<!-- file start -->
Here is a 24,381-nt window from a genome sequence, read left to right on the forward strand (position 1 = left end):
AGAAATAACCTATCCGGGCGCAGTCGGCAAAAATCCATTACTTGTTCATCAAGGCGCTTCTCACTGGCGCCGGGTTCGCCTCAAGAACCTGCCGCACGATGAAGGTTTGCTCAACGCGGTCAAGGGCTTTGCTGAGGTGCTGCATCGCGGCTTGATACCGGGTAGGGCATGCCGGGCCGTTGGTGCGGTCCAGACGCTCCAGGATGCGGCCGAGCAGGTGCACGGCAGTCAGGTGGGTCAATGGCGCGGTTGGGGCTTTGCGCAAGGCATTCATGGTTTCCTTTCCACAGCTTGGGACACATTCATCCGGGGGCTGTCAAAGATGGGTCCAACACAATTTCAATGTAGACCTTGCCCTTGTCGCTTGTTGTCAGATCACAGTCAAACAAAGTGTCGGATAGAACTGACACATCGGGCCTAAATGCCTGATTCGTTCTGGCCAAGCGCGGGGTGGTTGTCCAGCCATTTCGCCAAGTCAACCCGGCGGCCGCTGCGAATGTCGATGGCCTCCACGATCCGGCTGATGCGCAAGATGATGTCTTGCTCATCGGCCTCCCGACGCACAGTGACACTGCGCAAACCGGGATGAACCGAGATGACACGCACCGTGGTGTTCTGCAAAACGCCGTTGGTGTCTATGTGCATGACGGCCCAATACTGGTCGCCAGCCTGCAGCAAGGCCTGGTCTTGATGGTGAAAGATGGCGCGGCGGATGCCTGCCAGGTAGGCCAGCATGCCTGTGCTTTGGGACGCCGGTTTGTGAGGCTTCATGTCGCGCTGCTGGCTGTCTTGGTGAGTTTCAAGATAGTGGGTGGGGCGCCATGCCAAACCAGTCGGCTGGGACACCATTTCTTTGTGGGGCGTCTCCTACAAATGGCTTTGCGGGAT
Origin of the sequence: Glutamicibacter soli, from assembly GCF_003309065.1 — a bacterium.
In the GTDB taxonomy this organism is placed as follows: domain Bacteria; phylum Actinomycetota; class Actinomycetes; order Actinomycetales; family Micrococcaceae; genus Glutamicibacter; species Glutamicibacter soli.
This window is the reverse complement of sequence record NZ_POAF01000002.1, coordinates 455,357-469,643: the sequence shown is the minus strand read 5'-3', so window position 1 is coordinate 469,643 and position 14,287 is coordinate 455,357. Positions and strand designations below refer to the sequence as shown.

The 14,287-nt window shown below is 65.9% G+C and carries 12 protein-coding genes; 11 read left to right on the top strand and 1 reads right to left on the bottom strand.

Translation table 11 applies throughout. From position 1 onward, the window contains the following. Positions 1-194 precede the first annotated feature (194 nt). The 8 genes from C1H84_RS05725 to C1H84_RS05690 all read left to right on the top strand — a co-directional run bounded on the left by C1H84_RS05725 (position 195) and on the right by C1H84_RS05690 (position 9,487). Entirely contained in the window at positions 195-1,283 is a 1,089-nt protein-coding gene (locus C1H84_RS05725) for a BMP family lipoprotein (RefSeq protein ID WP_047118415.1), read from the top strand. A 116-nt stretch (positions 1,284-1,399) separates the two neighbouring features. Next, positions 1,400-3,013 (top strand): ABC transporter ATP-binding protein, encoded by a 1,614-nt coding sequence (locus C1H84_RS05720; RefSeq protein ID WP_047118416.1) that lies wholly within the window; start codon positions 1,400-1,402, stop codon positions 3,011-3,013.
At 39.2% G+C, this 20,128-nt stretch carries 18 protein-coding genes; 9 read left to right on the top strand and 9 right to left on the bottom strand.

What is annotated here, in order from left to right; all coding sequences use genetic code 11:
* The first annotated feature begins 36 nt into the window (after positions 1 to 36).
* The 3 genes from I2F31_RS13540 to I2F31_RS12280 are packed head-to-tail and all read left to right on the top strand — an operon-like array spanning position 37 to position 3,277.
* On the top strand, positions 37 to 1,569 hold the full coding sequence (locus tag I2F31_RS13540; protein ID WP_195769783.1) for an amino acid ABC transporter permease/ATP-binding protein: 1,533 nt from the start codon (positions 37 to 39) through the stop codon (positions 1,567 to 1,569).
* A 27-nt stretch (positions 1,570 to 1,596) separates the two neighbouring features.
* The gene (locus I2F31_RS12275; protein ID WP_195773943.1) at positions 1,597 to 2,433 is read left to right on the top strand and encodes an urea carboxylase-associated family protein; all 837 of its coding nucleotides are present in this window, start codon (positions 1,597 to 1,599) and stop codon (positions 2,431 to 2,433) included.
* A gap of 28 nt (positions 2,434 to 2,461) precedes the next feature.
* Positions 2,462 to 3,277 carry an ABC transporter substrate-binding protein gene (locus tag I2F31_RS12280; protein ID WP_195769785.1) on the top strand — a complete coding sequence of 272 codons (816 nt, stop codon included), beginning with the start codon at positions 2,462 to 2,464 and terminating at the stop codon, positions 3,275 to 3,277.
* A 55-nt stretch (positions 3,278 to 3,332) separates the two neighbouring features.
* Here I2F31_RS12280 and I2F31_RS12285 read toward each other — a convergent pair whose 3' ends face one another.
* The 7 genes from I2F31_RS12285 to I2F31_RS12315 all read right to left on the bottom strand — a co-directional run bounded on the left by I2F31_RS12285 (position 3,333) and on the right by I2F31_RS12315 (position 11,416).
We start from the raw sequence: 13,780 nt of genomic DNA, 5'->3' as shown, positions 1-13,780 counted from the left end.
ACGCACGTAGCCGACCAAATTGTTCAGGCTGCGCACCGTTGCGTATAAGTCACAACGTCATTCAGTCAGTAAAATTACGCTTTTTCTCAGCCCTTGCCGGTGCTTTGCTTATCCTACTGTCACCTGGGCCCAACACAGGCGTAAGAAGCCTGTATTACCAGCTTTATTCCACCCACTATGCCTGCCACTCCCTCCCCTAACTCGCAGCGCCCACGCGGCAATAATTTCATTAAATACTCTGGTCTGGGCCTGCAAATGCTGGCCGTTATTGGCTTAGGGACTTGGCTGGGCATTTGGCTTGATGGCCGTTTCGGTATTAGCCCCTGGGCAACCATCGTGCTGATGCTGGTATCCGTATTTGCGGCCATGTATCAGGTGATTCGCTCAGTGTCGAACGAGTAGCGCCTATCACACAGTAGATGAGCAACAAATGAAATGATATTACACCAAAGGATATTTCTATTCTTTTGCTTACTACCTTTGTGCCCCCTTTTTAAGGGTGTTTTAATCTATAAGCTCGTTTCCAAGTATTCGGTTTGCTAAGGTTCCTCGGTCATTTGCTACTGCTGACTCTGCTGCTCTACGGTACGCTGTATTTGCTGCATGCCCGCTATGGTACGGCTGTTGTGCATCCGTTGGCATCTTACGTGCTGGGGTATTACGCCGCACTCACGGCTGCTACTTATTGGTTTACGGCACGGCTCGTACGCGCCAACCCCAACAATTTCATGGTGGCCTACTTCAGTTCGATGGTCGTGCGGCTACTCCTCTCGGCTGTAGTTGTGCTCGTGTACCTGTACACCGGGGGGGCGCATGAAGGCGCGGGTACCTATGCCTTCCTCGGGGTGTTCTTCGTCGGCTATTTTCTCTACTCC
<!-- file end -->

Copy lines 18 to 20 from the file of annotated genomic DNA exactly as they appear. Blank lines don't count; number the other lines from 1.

* Here I2F31_RS12280 and I2F31_RS12285 read toward each other — a convergent pair whose 3' ends face one another.
* The 7 genes from I2F31_RS12285 to I2F31_RS12315 all read right to left on the bottom strand — a co-directional run bounded on the left by I2F31_RS12285 (position 3,333) and on the right by I2F31_RS12315 (position 11,416).
We start from the raw sequence: 13,780 nt of genomic DNA, 5'->3' as shown, positions 1-13,780 counted from the left end.